Those were clearly happy, albeit brief, times for the artist whose life was far from easy. Money was a continuous problem, and recognition was hard to come by. Yet Milne seemed content with his modest existence, seeking solace in the rural countryside. It is as if he never really lost his roots, his vision untarnished by the swirling stream of art that swept across the western world in the first half of the last century.
A lover of nature, like the Group of Seven, Milne was a complex mixture of visionary and pragmatist. He approached his works with an almost mathematical precision, reducing the subject to an interplay of lines and colours, contemptuous of superfluity.
He worked intuitively and passionately. "Pictures," he wrote, "are merely a by-product of the painter's effort. The important thing is the effort, the striving itself."
Yet Milne managed to imbue the simplest of subjects with lyricism, and an otherworldly sheen.
"I think we go to flowers as we go to art, because both are useless," he wrote. "Flowers and art have for us, or some of us, a complete and real existence, servants of none, aids to nothing. In our love of art and love of roses we build small heavens in our small gardens or on our thin canvases."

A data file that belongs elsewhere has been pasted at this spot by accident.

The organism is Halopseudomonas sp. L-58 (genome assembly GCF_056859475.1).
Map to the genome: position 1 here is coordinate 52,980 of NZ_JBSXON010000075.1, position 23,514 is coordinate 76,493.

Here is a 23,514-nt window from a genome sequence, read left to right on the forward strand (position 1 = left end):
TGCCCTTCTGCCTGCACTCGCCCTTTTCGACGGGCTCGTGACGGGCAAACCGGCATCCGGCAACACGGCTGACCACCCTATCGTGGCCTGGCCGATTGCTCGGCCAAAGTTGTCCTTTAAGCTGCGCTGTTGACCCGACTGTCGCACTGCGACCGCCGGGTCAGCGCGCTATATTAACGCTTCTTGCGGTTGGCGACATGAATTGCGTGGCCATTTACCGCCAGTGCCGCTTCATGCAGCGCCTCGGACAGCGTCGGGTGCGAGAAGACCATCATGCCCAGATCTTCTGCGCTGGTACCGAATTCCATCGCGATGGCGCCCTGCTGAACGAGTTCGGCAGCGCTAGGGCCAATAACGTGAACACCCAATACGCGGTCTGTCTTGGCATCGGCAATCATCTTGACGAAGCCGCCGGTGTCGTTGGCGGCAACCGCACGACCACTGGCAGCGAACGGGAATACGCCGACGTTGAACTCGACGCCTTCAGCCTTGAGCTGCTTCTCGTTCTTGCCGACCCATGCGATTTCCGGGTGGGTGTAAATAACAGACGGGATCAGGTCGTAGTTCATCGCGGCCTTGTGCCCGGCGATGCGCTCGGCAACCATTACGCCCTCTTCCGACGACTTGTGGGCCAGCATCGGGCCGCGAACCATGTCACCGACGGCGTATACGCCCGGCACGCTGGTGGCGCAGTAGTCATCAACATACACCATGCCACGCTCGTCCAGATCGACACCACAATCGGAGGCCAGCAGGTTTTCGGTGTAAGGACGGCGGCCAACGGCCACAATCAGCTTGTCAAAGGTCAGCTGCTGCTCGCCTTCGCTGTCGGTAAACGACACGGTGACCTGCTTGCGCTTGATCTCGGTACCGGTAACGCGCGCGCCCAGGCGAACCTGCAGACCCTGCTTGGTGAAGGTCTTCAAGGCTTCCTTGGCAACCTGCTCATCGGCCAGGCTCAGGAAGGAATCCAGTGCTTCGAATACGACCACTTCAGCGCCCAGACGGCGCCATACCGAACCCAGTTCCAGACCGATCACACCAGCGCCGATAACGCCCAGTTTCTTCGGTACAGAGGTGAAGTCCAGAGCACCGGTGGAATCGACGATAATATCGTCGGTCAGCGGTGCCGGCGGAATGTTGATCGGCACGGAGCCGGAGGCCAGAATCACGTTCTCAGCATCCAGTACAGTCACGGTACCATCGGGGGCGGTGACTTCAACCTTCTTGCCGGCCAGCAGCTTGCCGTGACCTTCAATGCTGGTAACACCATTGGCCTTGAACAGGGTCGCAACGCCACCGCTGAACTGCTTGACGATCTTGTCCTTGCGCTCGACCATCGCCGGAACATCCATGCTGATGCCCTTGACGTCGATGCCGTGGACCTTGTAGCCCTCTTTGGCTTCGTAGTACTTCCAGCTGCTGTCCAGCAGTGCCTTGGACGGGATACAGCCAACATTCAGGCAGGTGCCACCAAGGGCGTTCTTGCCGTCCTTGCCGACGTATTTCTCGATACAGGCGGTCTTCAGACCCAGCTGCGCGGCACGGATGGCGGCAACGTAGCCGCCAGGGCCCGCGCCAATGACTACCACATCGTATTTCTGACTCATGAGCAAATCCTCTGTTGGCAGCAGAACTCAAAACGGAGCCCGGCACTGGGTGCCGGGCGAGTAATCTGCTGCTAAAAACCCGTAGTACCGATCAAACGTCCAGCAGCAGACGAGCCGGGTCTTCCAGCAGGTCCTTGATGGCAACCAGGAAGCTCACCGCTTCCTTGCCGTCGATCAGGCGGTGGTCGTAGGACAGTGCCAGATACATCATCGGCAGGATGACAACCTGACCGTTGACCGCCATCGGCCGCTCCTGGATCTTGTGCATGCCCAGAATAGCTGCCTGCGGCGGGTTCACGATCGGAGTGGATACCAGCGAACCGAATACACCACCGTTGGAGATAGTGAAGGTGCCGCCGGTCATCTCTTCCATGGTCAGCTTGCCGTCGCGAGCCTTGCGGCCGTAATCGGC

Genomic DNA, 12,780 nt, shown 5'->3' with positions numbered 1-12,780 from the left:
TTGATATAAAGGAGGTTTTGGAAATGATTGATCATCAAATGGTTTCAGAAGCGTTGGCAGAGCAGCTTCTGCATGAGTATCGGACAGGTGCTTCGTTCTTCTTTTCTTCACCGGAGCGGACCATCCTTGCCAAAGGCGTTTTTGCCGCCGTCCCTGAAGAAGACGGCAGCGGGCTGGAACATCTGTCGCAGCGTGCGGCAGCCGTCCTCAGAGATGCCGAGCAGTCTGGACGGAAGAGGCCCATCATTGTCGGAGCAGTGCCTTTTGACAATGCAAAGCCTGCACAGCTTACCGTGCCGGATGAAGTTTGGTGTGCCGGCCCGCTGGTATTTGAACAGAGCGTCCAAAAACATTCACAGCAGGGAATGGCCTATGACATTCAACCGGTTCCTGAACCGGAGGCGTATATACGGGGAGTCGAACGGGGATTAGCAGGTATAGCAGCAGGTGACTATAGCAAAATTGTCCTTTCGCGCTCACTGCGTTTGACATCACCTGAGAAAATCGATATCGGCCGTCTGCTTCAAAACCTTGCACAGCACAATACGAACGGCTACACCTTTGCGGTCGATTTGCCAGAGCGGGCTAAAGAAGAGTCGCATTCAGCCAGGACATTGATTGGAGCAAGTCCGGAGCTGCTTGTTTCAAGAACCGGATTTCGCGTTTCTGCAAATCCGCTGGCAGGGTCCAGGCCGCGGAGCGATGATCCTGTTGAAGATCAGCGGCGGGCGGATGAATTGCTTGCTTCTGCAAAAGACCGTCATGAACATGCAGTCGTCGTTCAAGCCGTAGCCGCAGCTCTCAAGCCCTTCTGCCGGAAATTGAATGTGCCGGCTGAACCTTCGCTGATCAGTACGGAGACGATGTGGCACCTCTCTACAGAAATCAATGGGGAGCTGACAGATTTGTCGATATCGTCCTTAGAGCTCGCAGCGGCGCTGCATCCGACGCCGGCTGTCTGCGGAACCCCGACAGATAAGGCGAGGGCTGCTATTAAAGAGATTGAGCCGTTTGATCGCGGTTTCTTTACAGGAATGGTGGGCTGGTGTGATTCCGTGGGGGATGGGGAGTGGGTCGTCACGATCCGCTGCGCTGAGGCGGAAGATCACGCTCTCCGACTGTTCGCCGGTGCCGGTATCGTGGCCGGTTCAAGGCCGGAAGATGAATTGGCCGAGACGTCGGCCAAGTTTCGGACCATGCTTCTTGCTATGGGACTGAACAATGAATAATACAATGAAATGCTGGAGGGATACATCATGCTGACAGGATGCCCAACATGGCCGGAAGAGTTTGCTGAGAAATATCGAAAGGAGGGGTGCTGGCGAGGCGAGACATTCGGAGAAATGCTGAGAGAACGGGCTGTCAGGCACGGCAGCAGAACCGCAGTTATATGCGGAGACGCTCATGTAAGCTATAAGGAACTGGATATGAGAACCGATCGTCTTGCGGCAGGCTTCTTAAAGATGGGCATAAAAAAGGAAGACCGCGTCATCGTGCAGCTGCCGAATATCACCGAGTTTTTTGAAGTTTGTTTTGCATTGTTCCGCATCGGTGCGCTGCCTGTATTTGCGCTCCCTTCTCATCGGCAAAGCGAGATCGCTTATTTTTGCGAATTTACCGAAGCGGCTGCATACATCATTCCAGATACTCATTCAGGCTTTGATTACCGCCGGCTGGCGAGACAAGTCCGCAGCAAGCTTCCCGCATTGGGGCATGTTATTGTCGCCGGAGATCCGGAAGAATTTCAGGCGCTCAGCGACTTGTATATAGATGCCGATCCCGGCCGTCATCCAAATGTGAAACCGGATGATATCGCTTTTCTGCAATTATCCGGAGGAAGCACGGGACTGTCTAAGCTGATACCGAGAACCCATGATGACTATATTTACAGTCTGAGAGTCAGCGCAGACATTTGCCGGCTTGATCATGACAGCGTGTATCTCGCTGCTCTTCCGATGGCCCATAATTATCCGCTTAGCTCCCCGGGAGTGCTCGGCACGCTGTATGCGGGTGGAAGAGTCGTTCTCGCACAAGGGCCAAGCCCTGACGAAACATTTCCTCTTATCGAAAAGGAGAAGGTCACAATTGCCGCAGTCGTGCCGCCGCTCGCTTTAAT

These small Edens were soon to give way to more somber images. By 1918 the First World War had been raging for four years, and returning to Toronto, Milne enlisted in the Canadian Army as a private. At a training camp in North Wales, he became aware of a programme of employing artists, and in 1919 he became an official war artist, (as did several other Canadian painters including Varley, Jackson and Maurice Cullen to name but a few).
Milne's output during his time with the army was particularly prolific. After completing thirty-seven paintings in various camps in England, he headed for the Vimy-Arras area in France, where he remained until the end of July 1919. Next he painted in the Ypres-Passchendaele area, and the Somme. Close to seventy paintings mark that period.
Done mostly in drybrush watercolour, a technique he mastered to perfection, they reveal the aftermath of war, but unlike Varley's emotionally charged scenes of devastation, Milne's images are devoid of drama and horror. Stylized and elegant, they are a personal vision, staunchly consistent with his style.
Describing his work titled, Bramshott: The London-Portsmouth Road, painted in England in 1919, Milne reduces the image to an interplay of contrasting tones: "I am doing one of the Portsmouth Road, looking against the light where the range between the shadowed and lighted forms calls for the limit - black and white," he wrote in a letter. "I am going to distinguish my black forms from one another by broken edgings of brilliant color - imperfect halos - the Khaki black, with yellow trimmings - Hospital Blues, black with bright blue - Black Watch kilt, black with glue-green - 48th kilt... black with brick-red edging."